The Google search engine attracted a loyal following among the growing number of Internet users, who liked its simple design. In 2000, Google began selling advertisements associated with search keywords. The ads were text-based to maintain an uncluttered page design and to maximize page loading speed.
Keywords were sold based on a combination of price bid and click-throughs, with bidding starting at $.05 per click. This model of selling keyword advertising was pioneered by Goto.com (later renamed Overture Services, before being acquired by Yahoo! and rebranded as Yahoo! Search Marketing). While many of its dot-com rivals failed in the new Internet marketplace, Google quietly rose in stature while generating revenue.
Google's declared code of conduct is "Don't be evil", a phrase which they went so far as to include in their prospectus (aka "S-1") for their 2004 IPO, noting that "We believe strongly that in the long term, we will be better served—as shareholders and in all other ways—by a company that does good things for the world even if we forgo some short term gains."
Financing and initial public offeringThe first funding for Google as a company was secured on August 1998 in the form of a US$100,000 contribution from Andy Bechtolsheim, co-founder of Sun Microsystems, given to a corporation which did not yet exist.
On June 7, 1999, a round of equity funding totalling $25 million was announced; the major investors being rival venture capital firms Kleiner Perkins Caufield & Byers and Sequoia Capital.
While Google still needed more funding for their further expansion, Brin and Page were hesitant to take the company public, despite their financial issues. They were not ready to give up control over Google. After borrowing the $25 million venture capital money from Kleiner Perkins Caufield & Byers and Sequoia Capital, Sequoia forced Brin and Page to hire a CEO or else they would take back that borrowed $12.5 million. Finally, Brin and Page gave in and hired Eric Schmidt as Google’s first CEO in March 2001 and the company went public three years later.
In October 2003, while discussing a possible initial public offering of shares (IPO), Microsoft approached the company about a possible partnership or merger. However, no such deal ever materialized. In January 2004, Google announced the hiring of Morgan Stanley and Goldman Sachs Group to arrange an IPO. The IPO was projected to raise as much as $4 billion.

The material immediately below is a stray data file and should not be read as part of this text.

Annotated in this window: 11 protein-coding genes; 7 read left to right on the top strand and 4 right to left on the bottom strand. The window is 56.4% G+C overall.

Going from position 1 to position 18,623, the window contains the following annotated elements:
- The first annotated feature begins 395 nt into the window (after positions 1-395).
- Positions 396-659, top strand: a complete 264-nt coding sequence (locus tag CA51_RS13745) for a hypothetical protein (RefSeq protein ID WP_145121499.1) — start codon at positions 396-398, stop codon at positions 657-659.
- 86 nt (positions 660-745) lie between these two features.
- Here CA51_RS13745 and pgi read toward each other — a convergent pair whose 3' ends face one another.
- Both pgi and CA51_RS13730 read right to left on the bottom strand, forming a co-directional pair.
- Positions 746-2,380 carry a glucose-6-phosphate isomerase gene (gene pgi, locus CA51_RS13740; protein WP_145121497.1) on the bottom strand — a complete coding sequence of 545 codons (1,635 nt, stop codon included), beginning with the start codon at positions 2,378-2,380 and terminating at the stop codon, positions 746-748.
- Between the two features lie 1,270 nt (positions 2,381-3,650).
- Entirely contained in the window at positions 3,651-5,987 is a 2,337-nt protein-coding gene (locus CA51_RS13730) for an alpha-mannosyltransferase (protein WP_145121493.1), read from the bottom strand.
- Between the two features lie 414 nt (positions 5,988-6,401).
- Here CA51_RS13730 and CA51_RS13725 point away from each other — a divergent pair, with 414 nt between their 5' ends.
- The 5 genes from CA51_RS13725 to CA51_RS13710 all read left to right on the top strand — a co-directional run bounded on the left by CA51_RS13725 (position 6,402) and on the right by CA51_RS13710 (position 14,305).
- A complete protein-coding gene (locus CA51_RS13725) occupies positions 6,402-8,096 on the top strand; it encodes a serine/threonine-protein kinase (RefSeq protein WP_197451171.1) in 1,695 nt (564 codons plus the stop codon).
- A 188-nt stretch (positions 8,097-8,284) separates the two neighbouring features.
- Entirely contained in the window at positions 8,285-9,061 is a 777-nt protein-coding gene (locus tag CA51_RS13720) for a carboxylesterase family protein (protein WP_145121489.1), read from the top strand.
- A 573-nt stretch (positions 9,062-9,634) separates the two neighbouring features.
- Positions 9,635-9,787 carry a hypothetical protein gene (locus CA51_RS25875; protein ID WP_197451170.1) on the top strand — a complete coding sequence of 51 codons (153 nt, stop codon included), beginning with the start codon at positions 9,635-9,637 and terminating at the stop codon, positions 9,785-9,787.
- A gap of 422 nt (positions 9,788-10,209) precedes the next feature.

Google's initial public offering took place on August 19, 2004. A total of 19,605,052 shares were offered at a price of $85 per share. Of that, 14,142,135 (another mathematical reference as √2 ≈ 1.4142135) were floated by Google and 5,462,917 by selling stockholders. The sale raised US$1.67 billion, and gave Google a market capitalization of more than $23 billion. Many of Google's employees became instant paper millionaires. Yahoo!, a competitor of Google, also benefited from the IPO because it owns 2.7 million shares of Google.
The company is listed on the NASDAQ stock exchange under the ticker symbol GOOG.
GrowthIn February 2003, Google acquired Pyra Labs, owner of Blogger, a pioneering and leading web log hosting website. Some analysts considered the acquisition inconsistent with Google's business model. However, the acquisition secured the company's competitive ability to use information gleaned from blog postings to improve the speed and relevance of articles contained in a companion product to the search engine Google News.
At its peak in early 2004, Google handled upwards of 84.7% of all search requests on the World Wide Web through its website and through its partnerships with other Internet clients like Yahoo!, AOL, and CNN. In February 2004, Yahoo! dropped its partnership with Google, providing an independent search engine of its own. This cost Google some market share, yet Yahoo!'s move highlighted Google's own distinctiveness, and today the verb "to google" has entered a number of languages (first as a slang verb and now as a standard word), meaning "to perform a web search" (a possible indication of "Google" becoming a genericized trademark).